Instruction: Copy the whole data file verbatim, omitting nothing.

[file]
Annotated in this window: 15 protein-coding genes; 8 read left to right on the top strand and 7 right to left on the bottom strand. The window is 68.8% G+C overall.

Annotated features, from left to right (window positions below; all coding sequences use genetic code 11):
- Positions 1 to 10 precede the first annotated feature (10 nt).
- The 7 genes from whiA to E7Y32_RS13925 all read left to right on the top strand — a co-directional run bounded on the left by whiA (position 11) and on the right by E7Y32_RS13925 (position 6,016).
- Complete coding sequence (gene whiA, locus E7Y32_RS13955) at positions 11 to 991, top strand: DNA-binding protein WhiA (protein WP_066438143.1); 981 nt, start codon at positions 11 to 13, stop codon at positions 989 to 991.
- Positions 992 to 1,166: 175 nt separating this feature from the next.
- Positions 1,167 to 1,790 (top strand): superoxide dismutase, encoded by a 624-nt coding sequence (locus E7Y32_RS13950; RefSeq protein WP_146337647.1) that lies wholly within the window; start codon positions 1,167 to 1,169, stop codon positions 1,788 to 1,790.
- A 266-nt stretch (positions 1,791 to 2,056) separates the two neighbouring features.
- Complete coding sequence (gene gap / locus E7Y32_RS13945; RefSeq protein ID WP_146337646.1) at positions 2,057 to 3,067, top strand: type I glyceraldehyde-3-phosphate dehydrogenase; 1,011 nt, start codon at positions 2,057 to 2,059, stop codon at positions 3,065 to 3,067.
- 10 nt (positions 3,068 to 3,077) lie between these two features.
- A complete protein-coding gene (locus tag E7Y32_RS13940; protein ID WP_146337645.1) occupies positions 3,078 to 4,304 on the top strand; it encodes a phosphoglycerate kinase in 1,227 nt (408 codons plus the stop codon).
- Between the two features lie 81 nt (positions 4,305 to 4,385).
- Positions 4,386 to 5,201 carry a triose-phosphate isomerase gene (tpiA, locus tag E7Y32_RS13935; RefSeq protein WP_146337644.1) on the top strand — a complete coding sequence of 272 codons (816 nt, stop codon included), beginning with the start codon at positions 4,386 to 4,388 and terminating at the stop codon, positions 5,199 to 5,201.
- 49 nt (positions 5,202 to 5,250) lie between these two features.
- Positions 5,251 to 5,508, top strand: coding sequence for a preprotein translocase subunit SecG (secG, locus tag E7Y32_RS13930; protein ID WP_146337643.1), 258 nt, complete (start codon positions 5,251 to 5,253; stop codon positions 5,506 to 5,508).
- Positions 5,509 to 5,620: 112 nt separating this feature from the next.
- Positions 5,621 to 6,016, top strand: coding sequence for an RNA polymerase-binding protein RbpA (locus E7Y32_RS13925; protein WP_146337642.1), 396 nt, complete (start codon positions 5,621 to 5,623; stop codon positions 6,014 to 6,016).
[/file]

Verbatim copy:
Annotated in this window: 15 protein-coding genes; 8 read left to right on the top strand and 7 right to left on the bottom strand. The window is 68.8% G+C overall.

Annotated features, from left to right (window positions below; all coding sequences use genetic code 11):
- Positions 1 to 10 precede the first annotated feature (10 nt).
- The 7 genes from whiA to E7Y32_RS13925 all read left to right on the top strand — a co-directional run bounded on the left by whiA (position 11) and on the right by E7Y32_RS13925 (position 6,016).
- Complete coding sequence (gene whiA, locus E7Y32_RS13955) at positions 11 to 991, top strand: DNA-binding protein WhiA (protein WP_066438143.1); 981 nt, start codon at positions 11 to 13, stop codon at positions 989 to 991.
- Positions 992 to 1,166: 175 nt separating this feature from the next.
- Positions 1,167 to 1,790 (top strand): superoxide dismutase, encoded by a 624-nt coding sequence (locus E7Y32_RS13950; RefSeq protein WP_146337647.1) that lies wholly within the window; start codon positions 1,167 to 1,169, stop codon positions 1,788 to 1,790.
- A 266-nt stretch (positions 1,791 to 2,056) separates the two neighbouring features.
- Complete coding sequence (gene gap / locus E7Y32_RS13945; RefSeq protein ID WP_146337646.1) at positions 2,057 to 3,067, top strand: type I glyceraldehyde-3-phosphate dehydrogenase; 1,011 nt, start codon at positions 2,057 to 2,059, stop codon at positions 3,065 to 3,067.
- 10 nt (positions 3,068 to 3,077) lie between these two features.
- A complete protein-coding gene (locus tag E7Y32_RS13940; protein ID WP_146337645.1) occupies positions 3,078 to 4,304 on the top strand; it encodes a phosphoglycerate kinase in 1,227 nt (408 codons plus the stop codon).
- Between the two features lie 81 nt (positions 4,305 to 4,385).
- Positions 4,386 to 5,201 carry a triose-phosphate isomerase gene (tpiA, locus tag E7Y32_RS13935; RefSeq protein WP_146337644.1) on the top strand — a complete coding sequence of 272 codons (816 nt, stop codon included), beginning with the start codon at positions 4,386 to 4,388 and terminating at the stop codon, positions 5,199 to 5,201.
- 49 nt (positions 5,202 to 5,250) lie between these two features.
- Positions 5,251 to 5,508, top strand: coding sequence for a preprotein translocase subunit SecG (secG, locus tag E7Y32_RS13930; protein ID WP_146337643.1), 258 nt, complete (start codon positions 5,251 to 5,253; stop codon positions 5,506 to 5,508).
- Positions 5,509 to 5,620: 112 nt separating this feature from the next.
- Positions 5,621 to 6,016, top strand: coding sequence for an RNA polymerase-binding protein RbpA (locus E7Y32_RS13925; protein WP_146337642.1), 396 nt, complete (start codon positions 5,621 to 5,623; stop codon positions 6,014 to 6,016).